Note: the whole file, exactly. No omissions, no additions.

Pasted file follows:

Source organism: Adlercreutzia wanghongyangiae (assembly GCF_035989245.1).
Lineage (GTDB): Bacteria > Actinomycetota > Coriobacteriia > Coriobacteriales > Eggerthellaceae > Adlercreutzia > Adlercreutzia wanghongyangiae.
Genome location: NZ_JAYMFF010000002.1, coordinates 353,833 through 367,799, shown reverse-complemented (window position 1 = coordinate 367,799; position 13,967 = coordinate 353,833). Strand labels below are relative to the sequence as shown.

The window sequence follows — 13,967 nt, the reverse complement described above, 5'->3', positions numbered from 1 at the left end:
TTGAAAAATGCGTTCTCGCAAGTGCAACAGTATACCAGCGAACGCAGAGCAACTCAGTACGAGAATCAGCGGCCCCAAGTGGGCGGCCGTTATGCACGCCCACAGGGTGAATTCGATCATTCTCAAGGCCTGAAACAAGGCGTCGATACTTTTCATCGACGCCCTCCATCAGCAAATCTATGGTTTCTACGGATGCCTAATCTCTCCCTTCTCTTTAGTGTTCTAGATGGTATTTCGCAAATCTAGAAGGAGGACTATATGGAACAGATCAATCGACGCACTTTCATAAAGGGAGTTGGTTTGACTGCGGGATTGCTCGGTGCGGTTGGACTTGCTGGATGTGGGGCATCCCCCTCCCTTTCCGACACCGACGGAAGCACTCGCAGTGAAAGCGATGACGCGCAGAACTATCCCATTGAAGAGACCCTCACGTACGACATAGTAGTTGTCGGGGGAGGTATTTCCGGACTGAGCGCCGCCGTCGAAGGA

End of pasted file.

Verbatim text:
Source organism: Adlercreutzia wanghongyangiae (assembly GCF_035989245.1).
Lineage (GTDB): Bacteria > Actinomycetota > Coriobacteriia > Coriobacteriales > Eggerthellaceae > Adlercreutzia > Adlercreutzia wanghongyangiae.
Genome location: NZ_JAYMFF010000002.1, coordinates 353,833 through 367,799, shown reverse-complemented (window position 1 = coordinate 367,799; position 13,967 = coordinate 353,833). Strand labels below are relative to the sequence as shown.

The window sequence follows — 13,967 nt, the reverse complement described above, 5'->3', positions numbered from 1 at the left end:
TTGAAAAATGCGTTCTCGCAAGTGCAACAGTATACCAGCGAACGCAGAGCAACTCAGTACGAGAATCAGCGGCCCCAAGTGGGCGGCCGTTATGCACGCCCACAGGGTGAATTCGATCATTCTCAAGGCCTGAAACAAGGCGTCGATACTTTTCATCGACGCCCTCCATCAGCAAATCTATGGTTTCTACGGATGCCTAATCTCTCCCTTCTCTTTAGTGTTCTAGATGGTATTTCGCAAATCTAGAAGGAGGACTATATGGAACAGATCAATCGACGCACTTTCATAAAGGGAGTTGGTTTGACTGCGGGATTGCTCGGTGCGGTTGGACTTGCTGGATGTGGGGCATCCCCCTCCCTTTCCGACACCGACGGAAGCACTCGCAGTGAAAGCGATGACGCGCAGAACTATCCCATTGAAGAGACCCTCACGTACGACATAGTAGTTGTCGGGGGAGGTATTTCCGGACTGAGCGCCGCCGTCGAAGGA